Men driving media changes

It's frightening to consider that a 32-year-old investment banker and a 20-year-old college student might be colluding to spearhead a media upheaval.
November 1, 2008

It’s frightening to consider that a 32-year-old investment banker and a 20-year-old college student might be colluding to spearhead a media upheaval. But male viewers aged 18 to 34 are unequivocally driving the movement of television viewing, both on linear and non-linear platforms. US networks and media buyers alike are hammering away to pin down this finicky group, because wherever they go, others will follow.

Neal Tiles, president of male-targeted net G4, is keenly aware that this demo has very important media habits. ‘First and foremost,’ he notes, ‘they are driving this revolution because of their media consumption habits. They’re comfortable manipulating technology, moving from platform to platform, finding the content they want, when they want it and where they want it.’

This media revolution appears to be leaving some traditional TV platforms behind. Sam Armando, SVP director of research, analysis and activation at media agency Starcom, says what no TV exec wants to hear: ‘They are one of the demos that watches the least amount of television.’ According to Nielsen Media Research, males aged 18 to 34 make up 29.5% of the US population watching TV in primetime, whereas women in the same age group are 32.9%. Armando reasons that the demo with the lowest TV usage numbers just isn’t home enough to sit in front of the tube. And if they are home, they’re engaged with other forms of technology, like the Internet and their iPods.

But this doesn’t neccesarily spell doom for factual networks. Although it’s no surprise that this sports-minded demo would list ESPN as its top-rated cable network, cablecasters with factual are still ranking. Discovery places seventh and Spike TV rates ninth among their top cable nets.

Discovery’s SVP of research, Kevan Mabbutt, credits Discovery’s programming variety with its appeal to audiences, which has always included younger males. ‘I think what we’ve seen, in the past year and a half to two years, is probably a more deliberate attempt to bring them in through some shows that perhaps haven’t worked in overall audiences, but have worked extremely well in the younger male demographic, shows like Fight Quest and The Last One Standing,’ he says. ‘They’ve always been amongst the flighty, unpredictable light-viewing group, and that’s why they’ve always been so sought after,’ Mabbutt notes.

The factors needed to keep those viewers compelled, observes Mabbutt, are a combination of ‘just enough’ edge and contemporary reference, and a cast with credibility and authority. It’s a combo that can be seen in MythBusters and Dirty Jobs, and new series Smash Labs and Verminators.

Spike TV has been exclusively seeking out this demo for the past five years. It filled a void for male-targeted networks by launching at a time when the TV landscape was female-friendly. According to Thomas Grayman, senior director of brand and consumer research, ‘In all of our marketing and our promotions, not to mention the programming itself, we try to communicate that sensibility of Spike being a place where guys can be guys, unapologetically so, and pursue the entertainment sources that young men appreciate.’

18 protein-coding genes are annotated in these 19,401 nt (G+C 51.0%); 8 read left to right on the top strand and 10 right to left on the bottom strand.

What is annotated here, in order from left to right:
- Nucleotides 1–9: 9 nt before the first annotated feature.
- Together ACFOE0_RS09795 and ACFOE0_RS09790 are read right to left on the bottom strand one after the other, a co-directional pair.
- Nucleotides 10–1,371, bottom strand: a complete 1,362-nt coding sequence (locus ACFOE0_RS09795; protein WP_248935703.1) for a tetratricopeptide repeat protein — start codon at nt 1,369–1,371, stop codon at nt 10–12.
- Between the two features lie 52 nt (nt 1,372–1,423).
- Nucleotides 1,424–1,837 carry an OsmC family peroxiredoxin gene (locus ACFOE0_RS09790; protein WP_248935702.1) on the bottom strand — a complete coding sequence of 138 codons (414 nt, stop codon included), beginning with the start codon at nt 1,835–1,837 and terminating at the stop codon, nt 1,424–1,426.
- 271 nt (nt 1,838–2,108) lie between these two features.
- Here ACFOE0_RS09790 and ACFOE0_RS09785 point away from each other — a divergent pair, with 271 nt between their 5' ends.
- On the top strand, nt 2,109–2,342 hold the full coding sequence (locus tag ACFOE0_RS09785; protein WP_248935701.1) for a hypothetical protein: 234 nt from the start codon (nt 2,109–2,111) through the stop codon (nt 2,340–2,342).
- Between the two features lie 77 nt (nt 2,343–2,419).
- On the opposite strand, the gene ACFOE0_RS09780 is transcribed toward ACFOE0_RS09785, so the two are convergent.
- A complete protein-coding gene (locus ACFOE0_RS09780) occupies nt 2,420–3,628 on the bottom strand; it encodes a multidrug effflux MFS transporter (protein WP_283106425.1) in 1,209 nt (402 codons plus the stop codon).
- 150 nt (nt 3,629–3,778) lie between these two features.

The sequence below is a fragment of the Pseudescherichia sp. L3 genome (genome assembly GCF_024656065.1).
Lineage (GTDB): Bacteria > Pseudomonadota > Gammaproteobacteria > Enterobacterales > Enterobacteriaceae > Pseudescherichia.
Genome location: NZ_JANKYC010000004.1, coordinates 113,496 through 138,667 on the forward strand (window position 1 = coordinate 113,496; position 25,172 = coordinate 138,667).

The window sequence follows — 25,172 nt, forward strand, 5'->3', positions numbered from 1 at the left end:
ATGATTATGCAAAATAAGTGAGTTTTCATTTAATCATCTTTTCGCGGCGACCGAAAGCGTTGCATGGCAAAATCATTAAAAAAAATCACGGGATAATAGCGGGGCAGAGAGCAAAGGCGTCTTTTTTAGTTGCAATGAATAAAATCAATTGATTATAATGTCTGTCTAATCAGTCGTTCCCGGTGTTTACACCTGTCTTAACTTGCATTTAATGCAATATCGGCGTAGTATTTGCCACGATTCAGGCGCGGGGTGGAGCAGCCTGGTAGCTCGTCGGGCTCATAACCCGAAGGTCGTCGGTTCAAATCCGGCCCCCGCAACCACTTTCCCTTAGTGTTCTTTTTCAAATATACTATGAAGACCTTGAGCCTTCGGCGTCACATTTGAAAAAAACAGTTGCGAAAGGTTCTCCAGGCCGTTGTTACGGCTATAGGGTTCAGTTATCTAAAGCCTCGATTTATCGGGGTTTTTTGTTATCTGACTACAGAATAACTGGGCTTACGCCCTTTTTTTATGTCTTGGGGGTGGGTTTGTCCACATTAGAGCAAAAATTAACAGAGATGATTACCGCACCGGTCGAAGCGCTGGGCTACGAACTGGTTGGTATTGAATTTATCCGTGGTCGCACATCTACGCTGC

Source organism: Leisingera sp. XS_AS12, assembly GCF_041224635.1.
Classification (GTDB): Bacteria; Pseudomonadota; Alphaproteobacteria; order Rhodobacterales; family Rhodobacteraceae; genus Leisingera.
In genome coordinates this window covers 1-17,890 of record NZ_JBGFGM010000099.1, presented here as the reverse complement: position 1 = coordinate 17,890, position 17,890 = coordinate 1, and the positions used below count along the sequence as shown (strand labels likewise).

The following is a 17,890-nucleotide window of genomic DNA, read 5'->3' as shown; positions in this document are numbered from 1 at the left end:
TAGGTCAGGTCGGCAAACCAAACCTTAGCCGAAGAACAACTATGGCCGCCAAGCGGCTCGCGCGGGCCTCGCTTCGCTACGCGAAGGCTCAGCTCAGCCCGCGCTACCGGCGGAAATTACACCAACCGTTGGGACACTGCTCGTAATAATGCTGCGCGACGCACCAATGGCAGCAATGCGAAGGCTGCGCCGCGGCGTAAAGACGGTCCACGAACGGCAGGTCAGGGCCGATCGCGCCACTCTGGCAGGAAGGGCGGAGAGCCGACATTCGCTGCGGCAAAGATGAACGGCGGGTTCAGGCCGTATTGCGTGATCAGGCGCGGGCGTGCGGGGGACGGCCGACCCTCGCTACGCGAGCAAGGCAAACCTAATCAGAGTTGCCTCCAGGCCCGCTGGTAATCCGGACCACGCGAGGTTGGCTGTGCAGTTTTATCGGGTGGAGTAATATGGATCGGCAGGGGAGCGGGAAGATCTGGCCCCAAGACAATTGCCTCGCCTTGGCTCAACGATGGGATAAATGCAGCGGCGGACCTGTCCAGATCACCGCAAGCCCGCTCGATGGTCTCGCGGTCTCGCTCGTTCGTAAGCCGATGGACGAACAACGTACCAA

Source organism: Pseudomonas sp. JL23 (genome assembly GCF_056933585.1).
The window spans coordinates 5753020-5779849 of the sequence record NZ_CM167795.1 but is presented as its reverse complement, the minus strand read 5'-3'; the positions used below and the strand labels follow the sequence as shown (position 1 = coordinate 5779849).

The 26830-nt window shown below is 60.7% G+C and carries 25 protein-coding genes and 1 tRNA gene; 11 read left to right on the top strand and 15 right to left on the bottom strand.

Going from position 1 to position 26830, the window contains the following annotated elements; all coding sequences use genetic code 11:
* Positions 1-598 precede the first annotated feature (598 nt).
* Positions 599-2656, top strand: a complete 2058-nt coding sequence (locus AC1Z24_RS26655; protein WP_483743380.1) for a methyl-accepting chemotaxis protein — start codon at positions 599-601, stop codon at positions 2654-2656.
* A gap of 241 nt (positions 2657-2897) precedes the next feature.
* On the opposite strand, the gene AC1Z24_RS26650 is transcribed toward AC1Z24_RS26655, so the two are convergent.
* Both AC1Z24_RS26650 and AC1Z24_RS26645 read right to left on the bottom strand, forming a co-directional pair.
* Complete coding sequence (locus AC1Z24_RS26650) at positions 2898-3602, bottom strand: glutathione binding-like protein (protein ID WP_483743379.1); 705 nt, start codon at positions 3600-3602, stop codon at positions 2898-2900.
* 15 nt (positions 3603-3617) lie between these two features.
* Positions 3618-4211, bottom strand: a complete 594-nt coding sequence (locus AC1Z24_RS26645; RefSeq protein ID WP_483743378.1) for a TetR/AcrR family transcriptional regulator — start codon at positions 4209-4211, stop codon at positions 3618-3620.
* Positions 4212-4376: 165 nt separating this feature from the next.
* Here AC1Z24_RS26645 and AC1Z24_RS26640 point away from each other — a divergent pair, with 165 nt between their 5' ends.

Grayman says that Spike uses a multi-pronged approach. He outlines the programming strategy as having shows with action and intensity (such as The Ultimate Fighter), mainstream entertainment in the form of scripted dramas (for which the network had the scripted mini-series The Kill Point), and informational programming. For the latter, Grayman cites popular Spike show, Manswers, as a program that provides information only a young man would enjoy – such as how long you can survive on beer alone. (The answer: after three to five days, the body starts to break down fats to produce energy and six weeks later the body goes into a coma.)

Spike’s senior director of research, Sean O’Neill, says the net also had a clear win by providing their programming in a high definition feed. ‘Men gravitate to HD content more so than women, which is a bit of an opposite of what we see in TV in general. In HD homes, it’s the men who are driving the viewing,’ he says.

G4 takes a different approach. The Comcast-owned net focuses on the über-male subjects of tech gadgets, Web culture and video games. G4 president Tiles says its successful linear programming comes from a specific strategy: ‘It’s the things that play into our overarching target of Internet-savvy, tech-savvy, video game lifestyle type of guy that is not fully captured by traditional definitions of beer, booze, and babes – which has been the prevailing attitude on what guys are about.’ Ninja Warriors, a reality-competition program, is a success for the network, as are live daily show Attack of the Show, and X-Play, a video game review program.

Although Discovery, Spike and G4 are all solid go-tos for males, media experts know that in order to pin down this demo, one must look at the broader landscape. Miraj Parikh, director at Chicago-based media company Spark Communications, says that besides the few male-oriented nets, there are no other obvious choices. ‘There’s no watching the same network all day long,’ says Parikh. ‘If they’re watching 12 shows over a week, it could be 12 different networks.’ Parikh believes many networks have gone younger with their content, so they’re fragmenting the audience even further. He lists History’s Ice Road Truckers and Ax Men and TruTV’s Black Gold as examples of non-traditional shows grabbing those male viewers.